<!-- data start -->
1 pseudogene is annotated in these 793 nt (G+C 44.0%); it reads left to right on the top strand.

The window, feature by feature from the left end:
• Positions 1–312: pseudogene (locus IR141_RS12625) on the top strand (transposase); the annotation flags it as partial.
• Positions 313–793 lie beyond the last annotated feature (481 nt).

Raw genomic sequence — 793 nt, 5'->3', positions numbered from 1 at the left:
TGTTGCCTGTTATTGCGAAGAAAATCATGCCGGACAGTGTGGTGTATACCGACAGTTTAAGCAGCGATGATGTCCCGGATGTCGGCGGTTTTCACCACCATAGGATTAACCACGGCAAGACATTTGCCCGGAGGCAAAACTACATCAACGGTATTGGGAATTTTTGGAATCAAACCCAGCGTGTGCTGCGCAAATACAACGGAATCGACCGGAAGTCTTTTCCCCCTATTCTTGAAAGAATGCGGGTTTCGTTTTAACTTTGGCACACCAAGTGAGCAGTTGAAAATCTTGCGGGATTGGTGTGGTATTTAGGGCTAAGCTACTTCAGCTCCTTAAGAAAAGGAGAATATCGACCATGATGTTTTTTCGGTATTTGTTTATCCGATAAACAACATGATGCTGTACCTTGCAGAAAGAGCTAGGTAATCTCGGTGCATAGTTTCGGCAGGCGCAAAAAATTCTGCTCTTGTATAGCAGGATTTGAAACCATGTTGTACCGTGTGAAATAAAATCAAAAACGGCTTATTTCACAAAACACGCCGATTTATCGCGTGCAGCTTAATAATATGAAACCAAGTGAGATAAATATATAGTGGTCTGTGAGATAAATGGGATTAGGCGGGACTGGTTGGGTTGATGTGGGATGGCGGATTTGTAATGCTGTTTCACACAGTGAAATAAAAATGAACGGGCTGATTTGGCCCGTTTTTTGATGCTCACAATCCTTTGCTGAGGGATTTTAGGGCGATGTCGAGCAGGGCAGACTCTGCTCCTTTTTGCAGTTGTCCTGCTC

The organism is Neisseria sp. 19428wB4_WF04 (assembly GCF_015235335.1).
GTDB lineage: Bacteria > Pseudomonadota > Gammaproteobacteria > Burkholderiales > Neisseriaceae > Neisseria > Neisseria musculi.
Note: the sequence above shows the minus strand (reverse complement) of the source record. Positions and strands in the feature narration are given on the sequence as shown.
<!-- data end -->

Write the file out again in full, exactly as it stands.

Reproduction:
1 pseudogene is annotated in these 793 nt (G+C 44.0%); it reads left to right on the top strand.

The window, feature by feature from the left end:
• Positions 1–312: pseudogene (locus IR141_RS12625) on the top strand (transposase); the annotation flags it as partial.
• Positions 313–793 lie beyond the last annotated feature (481 nt).

Raw genomic sequence — 793 nt, 5'->3', positions numbered from 1 at the left:
TGTTGCCTGTTATTGCGAAGAAAATCATGCCGGACAGTGTGGTGTATACCGACAGTTTAAGCAGCGATGATGTCCCGGATGTCGGCGGTTTTCACCACCATAGGATTAACCACGGCAAGACATTTGCCCGGAGGCAAAACTACATCAACGGTATTGGGAATTTTTGGAATCAAACCCAGCGTGTGCTGCGCAAATACAACGGAATCGACCGGAAGTCTTTTCCCCCTATTCTTGAAAGAATGCGGGTTTCGTTTTAACTTTGGCACACCAAGTGAGCAGTTGAAAATCTTGCGGGATTGGTGTGGTATTTAGGGCTAAGCTACTTCAGCTCCTTAAGAAAAGGAGAATATCGACCATGATGTTTTTTCGGTATTTGTTTATCCGATAAACAACATGATGCTGTACCTTGCAGAAAGAGCTAGGTAATCTCGGTGCATAGTTTCGGCAGGCGCAAAAAATTCTGCTCTTGTATAGCAGGATTTGAAACCATGTTGTACCGTGTGAAATAAAATCAAAAACGGCTTATTTCACAAAACACGCCGATTTATCGCGTGCAGCTTAATAATATGAAACCAAGTGAGATAAATATATAGTGGTCTGTGAGATAAATGGGATTAGGCGGGACTGGTTGGGTTGATGTGGGATGGCGGATTTGTAATGCTGTTTCACACAGTGAAATAAAAATGAACGGGCTGATTTGGCCCGTTTTTTGATGCTCACAATCCTTTGCTGAGGGATTTTAGGGCGATGTCGAGCAGGGCAGACTCTGCTCCTTTTTGCAGTTGTCCTGCTC

The organism is Neisseria sp. 19428wB4_WF04 (assembly GCF_015235335.1).
GTDB lineage: Bacteria > Pseudomonadota > Gammaproteobacteria > Burkholderiales > Neisseriaceae > Neisseria > Neisseria musculi.
Note: the sequence above shows the minus strand (reverse complement) of the source record. Positions and strands in the feature narration are given on the sequence as shown.